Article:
This is Week 5 of Tonia’s 31 Weeks to a Better Genealogy Blog challenge.
The previous challenges:
- Week 1-Write an Elevator Pitch for Your Blog
- Week 2- Make List Posts Work for Your Genealogy Blog
- Week 3- Promote a Blog Post
- Week 4- Analyze a Top Genealogy Blog
What’s our assignment for this week?
Pay attention to new readers and it will substantially increase the chance that they will return to your site or spread the word about it through their network. I think this topic is especially important for genealogy bloggers, because our readers may be part of our extended families and they could have information, photos, documents, etc. that we would like to have. At least part of the reason that most of that most of us write genealogy blogs is to connect with others who are researching our same family lines.
I completed this week’s challenge in reverse, but in doing so proved how vital our blog readers really are!
On this past Sunday, Thomas MacEntee posted a link on his Facebook page to a new genealogy blog, Channeling Grammy. I clicked on his link and visited this new blog. It looked interesting, so I subscribed to the RSS feed. I continued to wander around Grammy until I found a mention of the author’s surnames. One was Appling. A fairly uncommon name, hummm…
I have Applings in my tree, married into my Stanley line from Tuscaloosa County, Alabama.
I commented on the blog’s most recent post and introduced myself. The author contacted me almost immediately, through my genealogy wiki. Turns out that we are distantly related, through our Stanley/Appling connection. Another cousin found! All because a blog author contacted a reader!
Over the past few years, I have collected quite a few books in .pdf format. All are what you might call “technical manuals”: WordPress how-to’s, Google tricks, genealogy cheat-sheets…
Most of the time, I read these docs with the standard Adobe Reader, sitting at my desk. Fits the bill, but nothing fancy and definitely not very comfortable.
So it occurred to me: get an eReader. That way I could lay on the couch to read or spend my time more productively while waiting for an oil change.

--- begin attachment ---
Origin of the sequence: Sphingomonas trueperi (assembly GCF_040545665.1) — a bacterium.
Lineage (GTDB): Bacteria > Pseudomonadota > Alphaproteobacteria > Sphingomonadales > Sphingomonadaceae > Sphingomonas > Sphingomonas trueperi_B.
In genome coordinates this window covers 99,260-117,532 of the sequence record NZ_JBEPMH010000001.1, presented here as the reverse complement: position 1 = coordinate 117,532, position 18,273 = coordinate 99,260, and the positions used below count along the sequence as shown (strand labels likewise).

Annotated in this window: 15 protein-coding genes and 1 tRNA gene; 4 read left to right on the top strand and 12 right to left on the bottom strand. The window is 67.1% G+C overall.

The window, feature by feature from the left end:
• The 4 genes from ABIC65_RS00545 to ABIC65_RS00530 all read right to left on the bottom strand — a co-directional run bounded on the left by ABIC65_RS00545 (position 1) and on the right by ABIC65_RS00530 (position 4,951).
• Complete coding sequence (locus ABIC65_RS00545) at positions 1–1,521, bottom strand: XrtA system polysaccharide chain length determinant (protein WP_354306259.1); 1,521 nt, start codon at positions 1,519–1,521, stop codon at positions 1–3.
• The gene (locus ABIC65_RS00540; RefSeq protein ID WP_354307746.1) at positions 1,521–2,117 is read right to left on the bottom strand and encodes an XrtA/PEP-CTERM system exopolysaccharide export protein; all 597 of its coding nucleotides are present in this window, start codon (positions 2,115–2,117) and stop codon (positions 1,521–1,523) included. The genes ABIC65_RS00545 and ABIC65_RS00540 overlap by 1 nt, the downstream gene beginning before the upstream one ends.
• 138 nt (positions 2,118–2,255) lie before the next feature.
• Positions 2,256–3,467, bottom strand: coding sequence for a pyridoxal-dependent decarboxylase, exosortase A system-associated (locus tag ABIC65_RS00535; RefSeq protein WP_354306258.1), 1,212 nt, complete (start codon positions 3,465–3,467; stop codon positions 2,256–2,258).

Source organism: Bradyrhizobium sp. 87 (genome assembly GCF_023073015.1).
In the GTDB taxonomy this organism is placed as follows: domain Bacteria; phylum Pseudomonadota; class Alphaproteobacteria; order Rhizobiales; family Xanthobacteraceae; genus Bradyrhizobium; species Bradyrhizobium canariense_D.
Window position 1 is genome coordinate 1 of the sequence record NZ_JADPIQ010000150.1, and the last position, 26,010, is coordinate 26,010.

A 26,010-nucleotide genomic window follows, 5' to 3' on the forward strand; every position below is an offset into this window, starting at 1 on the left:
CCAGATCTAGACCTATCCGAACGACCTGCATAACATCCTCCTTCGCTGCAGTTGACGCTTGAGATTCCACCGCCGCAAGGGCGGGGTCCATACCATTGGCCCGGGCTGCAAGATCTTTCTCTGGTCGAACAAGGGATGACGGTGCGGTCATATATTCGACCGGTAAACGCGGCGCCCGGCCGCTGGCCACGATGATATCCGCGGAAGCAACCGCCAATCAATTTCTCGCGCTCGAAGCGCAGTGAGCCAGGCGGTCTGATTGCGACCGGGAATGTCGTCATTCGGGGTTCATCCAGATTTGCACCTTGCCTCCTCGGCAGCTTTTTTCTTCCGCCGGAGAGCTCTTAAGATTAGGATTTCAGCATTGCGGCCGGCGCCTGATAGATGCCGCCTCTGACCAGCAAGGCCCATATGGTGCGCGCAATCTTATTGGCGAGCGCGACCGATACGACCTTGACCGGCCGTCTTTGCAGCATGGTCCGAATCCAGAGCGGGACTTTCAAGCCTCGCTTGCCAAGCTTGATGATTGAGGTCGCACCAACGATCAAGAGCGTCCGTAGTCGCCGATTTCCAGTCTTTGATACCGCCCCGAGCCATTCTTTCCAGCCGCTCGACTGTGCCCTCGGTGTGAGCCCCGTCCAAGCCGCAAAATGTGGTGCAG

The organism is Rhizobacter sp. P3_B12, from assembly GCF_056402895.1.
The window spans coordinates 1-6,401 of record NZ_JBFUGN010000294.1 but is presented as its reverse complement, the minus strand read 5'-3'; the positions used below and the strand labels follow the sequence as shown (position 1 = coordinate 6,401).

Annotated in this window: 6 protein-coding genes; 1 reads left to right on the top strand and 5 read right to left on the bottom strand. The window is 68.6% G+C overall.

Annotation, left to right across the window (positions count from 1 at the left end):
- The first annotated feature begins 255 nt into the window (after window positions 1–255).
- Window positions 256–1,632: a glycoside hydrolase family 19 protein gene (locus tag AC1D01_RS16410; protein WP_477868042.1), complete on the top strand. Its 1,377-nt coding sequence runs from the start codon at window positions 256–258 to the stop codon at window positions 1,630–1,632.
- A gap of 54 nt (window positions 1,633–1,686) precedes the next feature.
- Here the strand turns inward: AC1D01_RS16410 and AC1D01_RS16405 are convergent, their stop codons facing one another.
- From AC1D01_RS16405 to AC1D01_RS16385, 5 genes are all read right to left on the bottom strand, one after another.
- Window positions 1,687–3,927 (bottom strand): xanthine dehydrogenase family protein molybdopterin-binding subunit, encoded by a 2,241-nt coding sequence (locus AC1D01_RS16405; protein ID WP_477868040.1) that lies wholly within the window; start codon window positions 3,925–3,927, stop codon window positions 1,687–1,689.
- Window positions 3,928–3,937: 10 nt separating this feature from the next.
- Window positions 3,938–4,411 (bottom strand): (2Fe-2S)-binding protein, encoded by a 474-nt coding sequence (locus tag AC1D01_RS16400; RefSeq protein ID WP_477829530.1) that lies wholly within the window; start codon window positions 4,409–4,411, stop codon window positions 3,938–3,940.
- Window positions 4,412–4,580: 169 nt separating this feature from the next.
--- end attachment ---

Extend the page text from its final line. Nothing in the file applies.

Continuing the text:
First, let me say that I am not very comfortable with electronic books. I much prefer paper and ink!
However, ebooks do have their advantages. They are certainly cheaper and simpler to obtain, and are much easier on your back. And they are the future of publishing, so it seems. Who am I to stand in the path of progress?
That being said, I do see the need for a portable, light-weight dedicated device to be able to enjoy my little virtual library.
Time to do my homework, so for the past 2-3 days, I have researched eReaders. Kindles, Nooks, Kobos… lots of choices and lots of prices, ranging from about $100 to several hundred. Some deal with .pdf files, but most have to convert these files to their own format. Not really what I’m looking for.
My other options include viewing my ebooks on my Blackberry or iPod. Blackberry is just not practical, too small. iPod is also a tad tiny for a 200-page file and my not-so-young-anymore eyes.
Then I searched for a better pdf viewer/file app. I downloaded several, tried ‘em out, didn’t like ‘em, deleted ‘em. I even managed to crash my hard-drive by trying to add a .pdf file to iTunes. Don’t know what happened, but fortunately my computer survived!
I finally settled on PDF-XChange Viewer, a free app that I already have on my computer. It is excellent for converting those downloaded newspaper clippings from GenealogyBank from .pdf’s to .jpg’s. It is just more versatile than Adobe Reader.
So that solved the problem of the ereader program, now for a portable device to read my .pdf ebooks on. One that I can afford, as right now we in Texas are dealing with The Summer from Hell, which is accompanied by The Electric Bills from Hell!
Then I remembered an article I’d read some time ago about turning a netbook into an ebook reader. Ok, I have an unemployed netbook (my granddaughter just got an iPad to replace her dead laptop for her freshman year in high school, so I got my little Dell back).
The article suggests a couple of ereader programs, but they didn’t work too well for me. I couldn’t get the page to display to my liking once rotated. I did adjust the power setting to save the battery and the screen brightness to save my eyes.
But after a bit more creative electronic manipulation (trial and error!), I did come up with a solution that I’m pretty pleased with:
- Open the document of choice in PDF-XChange Viewer (set as default .pdf viewer)
- Rotate the screen 90 degrees to the right
- View full screen
This is what I got (sorry, pix taken with my Blackberry, which doesn’t have the best camera in the world!)
This is quite easy to read and the up/down arrows “turn” the pages.
- Internet access and my genealogy records available
- Costs nothing to set up netbook as ebook reader
- Battery life about 3 hours
Now, I’m off to sell my first-born to pay my electric bill….